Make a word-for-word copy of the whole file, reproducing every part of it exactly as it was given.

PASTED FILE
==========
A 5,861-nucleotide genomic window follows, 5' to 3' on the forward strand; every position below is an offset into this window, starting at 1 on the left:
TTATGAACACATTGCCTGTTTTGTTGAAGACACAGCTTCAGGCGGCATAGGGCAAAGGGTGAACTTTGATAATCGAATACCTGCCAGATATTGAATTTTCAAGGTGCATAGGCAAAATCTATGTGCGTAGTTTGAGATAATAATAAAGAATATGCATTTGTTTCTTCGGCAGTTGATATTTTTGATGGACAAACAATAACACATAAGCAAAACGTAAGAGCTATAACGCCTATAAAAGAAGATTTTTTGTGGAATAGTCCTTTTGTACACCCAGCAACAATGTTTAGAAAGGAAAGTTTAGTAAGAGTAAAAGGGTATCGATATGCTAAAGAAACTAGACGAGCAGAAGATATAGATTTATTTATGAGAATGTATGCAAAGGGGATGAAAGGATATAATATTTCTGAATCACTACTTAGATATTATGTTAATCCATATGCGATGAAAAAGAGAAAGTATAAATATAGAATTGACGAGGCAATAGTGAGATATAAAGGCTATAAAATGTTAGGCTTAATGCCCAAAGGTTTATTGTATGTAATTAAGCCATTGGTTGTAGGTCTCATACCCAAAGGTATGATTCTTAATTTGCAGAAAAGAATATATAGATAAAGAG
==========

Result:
A 5,861-nucleotide genomic window follows, 5' to 3' on the forward strand; every position below is an offset into this window, starting at 1 on the left:
TTATGAACACATTGCCTGTTTTGTTGAAGACACAGCTTCAGGCGGCATAGGGCAAAGGGTGAACTTTGATAATCGAATACCTGCCAGATATTGAATTTTCAAGGTGCATAGGCAAAATCTATGTGCGTAGTTTGAGATAATAATAAAGAATATGCATTTGTTTCTTCGGCAGTTGATATTTTTGATGGACAAACAATAACACATAAGCAAAACGTAAGAGCTATAACGCCTATAAAAGAAGATTTTTTGTGGAATAGTCCTTTTGTACACCCAGCAACAATGTTTAGAAAGGAAAGTTTAGTAAGAGTAAAAGGGTATCGATATGCTAAAGAAACTAGACGAGCAGAAGATATAGATTTATTTATGAGAATGTATGCAAAGGGGATGAAAGGATATAATATTTCTGAATCACTACTTAGATATTATGTTAATCCATATGCGATGAAAAAGAGAAAGTATAAATATAGAATTGACGAGGCAATAGTGAGATATAAAGGCTATAAAATGTTAGGCTTAATGCCCAAAGGTTTATTGTATGTAATTAAGCCATTGGTTGTAGGTCTCATACCCAAAGGTATGATTCTTAATTTGCAGAAAAGAATATATAGATAAAGAG